In the heat exchanging operation with the aforementioned heat exchanger, hot gas as the first fluid is introduced through the inlet nozzle 12 into the shell 11, flows through the inter-duct spaces defined by the outer ducts 15, and while changing its direction of flow by the baffle plates and being cooled through heat exchanging, leaves the device through the outlet nozzle 12a for the first fluid.
On the other hand, high pressure cold gas enters into the hot gas separation chamber 27 through the inlet nozzle 21 for the second fluid, flows into the bayonet tube inner ducts 24 opening at the tube sheet 22 and out through the other ends of the ducts 24 into the outer ducts 15, proceeds through the annular spaces between the innerducts 24 and the outer ducts 15 while exchanging heat with the first fluid through the wall of the outer ducts 15 and being heated up, flows further into the tube side pressure chamber 28 through the openings at the tube sheet 13, and leaves the device from the outlet nozzle 20 for the second fluid.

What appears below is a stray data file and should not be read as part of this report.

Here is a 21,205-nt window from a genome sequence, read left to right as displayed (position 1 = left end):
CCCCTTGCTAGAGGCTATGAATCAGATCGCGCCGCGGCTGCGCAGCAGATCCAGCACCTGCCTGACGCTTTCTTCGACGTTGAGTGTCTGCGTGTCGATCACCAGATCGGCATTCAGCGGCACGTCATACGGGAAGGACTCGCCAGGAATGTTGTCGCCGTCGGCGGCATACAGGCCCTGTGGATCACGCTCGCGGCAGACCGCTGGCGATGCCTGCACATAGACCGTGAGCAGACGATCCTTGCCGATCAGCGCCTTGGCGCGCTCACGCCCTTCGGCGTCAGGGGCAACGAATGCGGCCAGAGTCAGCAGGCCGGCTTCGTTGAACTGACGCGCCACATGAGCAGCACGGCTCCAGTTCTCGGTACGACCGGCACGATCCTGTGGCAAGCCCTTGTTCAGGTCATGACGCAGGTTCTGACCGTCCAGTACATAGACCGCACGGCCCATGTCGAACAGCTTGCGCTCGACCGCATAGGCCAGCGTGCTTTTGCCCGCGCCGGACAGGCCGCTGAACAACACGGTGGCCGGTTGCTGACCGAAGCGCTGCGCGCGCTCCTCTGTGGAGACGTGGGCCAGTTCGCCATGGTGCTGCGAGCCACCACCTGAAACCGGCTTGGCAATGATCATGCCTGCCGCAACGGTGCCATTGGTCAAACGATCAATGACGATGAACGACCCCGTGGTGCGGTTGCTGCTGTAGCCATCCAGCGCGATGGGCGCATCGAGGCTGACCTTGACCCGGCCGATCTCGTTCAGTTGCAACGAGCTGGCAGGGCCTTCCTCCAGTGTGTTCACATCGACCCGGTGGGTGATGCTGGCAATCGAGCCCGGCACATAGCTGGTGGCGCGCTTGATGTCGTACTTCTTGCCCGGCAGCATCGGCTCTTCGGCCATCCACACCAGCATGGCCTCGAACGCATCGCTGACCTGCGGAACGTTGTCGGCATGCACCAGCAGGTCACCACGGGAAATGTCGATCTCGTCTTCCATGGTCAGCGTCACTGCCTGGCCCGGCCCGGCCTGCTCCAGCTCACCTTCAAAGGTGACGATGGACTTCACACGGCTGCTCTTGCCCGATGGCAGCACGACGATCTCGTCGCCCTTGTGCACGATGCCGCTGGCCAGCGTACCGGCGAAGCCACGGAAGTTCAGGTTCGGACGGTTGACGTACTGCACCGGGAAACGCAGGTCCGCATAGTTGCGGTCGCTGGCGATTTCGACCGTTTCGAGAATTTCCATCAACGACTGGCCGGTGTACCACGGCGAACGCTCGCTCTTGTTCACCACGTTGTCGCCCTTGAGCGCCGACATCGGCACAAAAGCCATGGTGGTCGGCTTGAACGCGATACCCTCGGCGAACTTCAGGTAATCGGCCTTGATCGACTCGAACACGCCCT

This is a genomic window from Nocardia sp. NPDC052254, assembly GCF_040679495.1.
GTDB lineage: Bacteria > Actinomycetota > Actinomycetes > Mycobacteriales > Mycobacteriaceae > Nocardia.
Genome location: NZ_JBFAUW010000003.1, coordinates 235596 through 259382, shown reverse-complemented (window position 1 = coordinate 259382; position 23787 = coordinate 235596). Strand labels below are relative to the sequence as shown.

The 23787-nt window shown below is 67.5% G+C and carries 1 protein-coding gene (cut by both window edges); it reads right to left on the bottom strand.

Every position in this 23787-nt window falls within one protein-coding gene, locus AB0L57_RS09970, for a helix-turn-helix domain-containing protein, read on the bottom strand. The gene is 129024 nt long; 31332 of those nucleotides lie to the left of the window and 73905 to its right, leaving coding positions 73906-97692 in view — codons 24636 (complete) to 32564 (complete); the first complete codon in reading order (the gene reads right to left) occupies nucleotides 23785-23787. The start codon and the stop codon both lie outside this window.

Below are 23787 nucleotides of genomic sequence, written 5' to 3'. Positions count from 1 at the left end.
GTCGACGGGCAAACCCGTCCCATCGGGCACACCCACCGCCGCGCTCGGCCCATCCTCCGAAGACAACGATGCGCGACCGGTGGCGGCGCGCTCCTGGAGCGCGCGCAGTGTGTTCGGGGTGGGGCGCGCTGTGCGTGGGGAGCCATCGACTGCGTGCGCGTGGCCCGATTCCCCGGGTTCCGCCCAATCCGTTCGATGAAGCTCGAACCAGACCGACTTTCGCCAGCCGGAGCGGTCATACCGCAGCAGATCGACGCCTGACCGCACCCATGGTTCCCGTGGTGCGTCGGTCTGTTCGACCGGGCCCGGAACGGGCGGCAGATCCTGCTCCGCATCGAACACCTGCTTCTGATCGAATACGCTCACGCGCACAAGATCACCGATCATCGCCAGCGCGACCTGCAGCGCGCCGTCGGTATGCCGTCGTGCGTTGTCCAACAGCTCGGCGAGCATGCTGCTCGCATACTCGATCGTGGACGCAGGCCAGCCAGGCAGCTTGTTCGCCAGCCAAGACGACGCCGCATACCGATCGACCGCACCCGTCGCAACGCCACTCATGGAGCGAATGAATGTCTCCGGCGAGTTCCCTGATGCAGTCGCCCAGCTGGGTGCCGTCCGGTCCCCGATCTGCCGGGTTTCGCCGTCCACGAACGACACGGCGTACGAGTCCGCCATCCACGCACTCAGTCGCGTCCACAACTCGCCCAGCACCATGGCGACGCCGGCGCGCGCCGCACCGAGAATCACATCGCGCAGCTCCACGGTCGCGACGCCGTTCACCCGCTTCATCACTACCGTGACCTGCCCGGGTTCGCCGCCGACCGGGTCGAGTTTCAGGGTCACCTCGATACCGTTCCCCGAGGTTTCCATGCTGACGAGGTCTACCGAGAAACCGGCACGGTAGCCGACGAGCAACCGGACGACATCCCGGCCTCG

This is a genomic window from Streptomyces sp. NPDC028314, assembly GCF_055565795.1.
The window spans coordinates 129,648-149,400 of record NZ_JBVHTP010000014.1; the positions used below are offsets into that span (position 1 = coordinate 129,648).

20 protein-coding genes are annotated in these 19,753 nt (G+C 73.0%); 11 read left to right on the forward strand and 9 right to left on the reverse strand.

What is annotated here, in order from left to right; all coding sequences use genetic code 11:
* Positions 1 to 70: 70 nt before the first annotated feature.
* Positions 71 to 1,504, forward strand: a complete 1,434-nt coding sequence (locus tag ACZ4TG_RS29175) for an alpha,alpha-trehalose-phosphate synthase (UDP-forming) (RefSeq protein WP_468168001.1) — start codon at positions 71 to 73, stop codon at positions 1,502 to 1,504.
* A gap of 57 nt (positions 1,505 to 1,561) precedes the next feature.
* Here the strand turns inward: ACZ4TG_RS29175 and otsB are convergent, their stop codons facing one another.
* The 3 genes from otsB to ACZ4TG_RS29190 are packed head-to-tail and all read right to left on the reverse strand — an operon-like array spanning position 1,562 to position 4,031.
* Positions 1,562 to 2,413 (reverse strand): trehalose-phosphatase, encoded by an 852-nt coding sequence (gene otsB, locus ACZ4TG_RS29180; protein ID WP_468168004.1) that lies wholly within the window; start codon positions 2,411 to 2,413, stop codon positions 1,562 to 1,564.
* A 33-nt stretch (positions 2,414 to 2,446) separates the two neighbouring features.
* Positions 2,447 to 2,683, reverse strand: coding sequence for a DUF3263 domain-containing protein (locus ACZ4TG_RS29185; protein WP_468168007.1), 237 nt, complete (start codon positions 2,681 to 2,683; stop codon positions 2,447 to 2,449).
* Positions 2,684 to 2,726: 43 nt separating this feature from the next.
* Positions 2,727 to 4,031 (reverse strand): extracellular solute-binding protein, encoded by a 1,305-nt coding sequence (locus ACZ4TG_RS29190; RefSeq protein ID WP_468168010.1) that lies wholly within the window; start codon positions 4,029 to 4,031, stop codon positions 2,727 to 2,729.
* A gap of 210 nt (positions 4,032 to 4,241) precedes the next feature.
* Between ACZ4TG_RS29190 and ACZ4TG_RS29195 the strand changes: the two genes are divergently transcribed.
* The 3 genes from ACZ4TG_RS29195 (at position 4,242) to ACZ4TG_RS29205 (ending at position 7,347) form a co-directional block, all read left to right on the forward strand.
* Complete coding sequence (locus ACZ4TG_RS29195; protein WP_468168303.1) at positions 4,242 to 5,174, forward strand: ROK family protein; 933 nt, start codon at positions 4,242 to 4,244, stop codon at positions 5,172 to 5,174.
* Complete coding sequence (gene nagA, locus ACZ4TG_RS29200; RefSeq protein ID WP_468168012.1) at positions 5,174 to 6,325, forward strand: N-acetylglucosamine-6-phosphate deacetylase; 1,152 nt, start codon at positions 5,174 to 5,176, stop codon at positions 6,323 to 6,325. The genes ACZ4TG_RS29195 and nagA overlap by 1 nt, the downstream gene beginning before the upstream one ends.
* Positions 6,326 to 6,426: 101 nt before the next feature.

Now the hot gas separation chamber 27, which is contained inside the tube side pressure chamber 28, is exposed to the high pressure second fluid on its inner wall surface as well as its outer wall surface, the pressure difference between the inside and outside of the chamber 27 being equal to the pressure drop of the second fluid flowing through the inner ducts 24 and outer ducts 15. The hot gas separation chamber 27 therefore can be constructed with thin plates, being made extremely light weight, since the strength of the gas separation chamber 27 needs only to withstand the pressure equivalent to the aforementioned pressure drop. The fluid inlet duct 25 and the expansion joint 26 can also be made of thin materials as well. The arrangement of flowing the same fluid in the inner duct and reversely in the space between the inner and outer duct sometimes is not preferred from the point of performance design of heat exchangers. In those cases, thermal loss can be prevented by using thermally insulated tubes for the inner ducts 24 such as a ceramic or composite tube which consists of two coaxial tubes filled with insulated material therebetween. Single or multiple shrouds 17 installed inside the shell 11 can restrict convective heat transfer of hot gas as the first fluid to the wall of tube sheet, preventing excessive temperature rise on the wall of the shell side of the tube shell 13. The temperature of high pressure gas as the second fluid at the location where it passes through the tube sheet 13 after being heated is generally lower than the temperature of hot gas as the first fluid at the outlet nozzle 12a of the shell 11, and such irregular temperature gradient does not occur in the tube sheet 13 as in the device in FIG. 2 using U tubes 2a, and therefore excessive thermal stress is not induced in the tube sheet designed for high pressure. Further the shell 11 and the group of ducts 24 are thermally insulated by the bayonet tubes, so the thermal stress due to the difference in thermal expansion does not occur.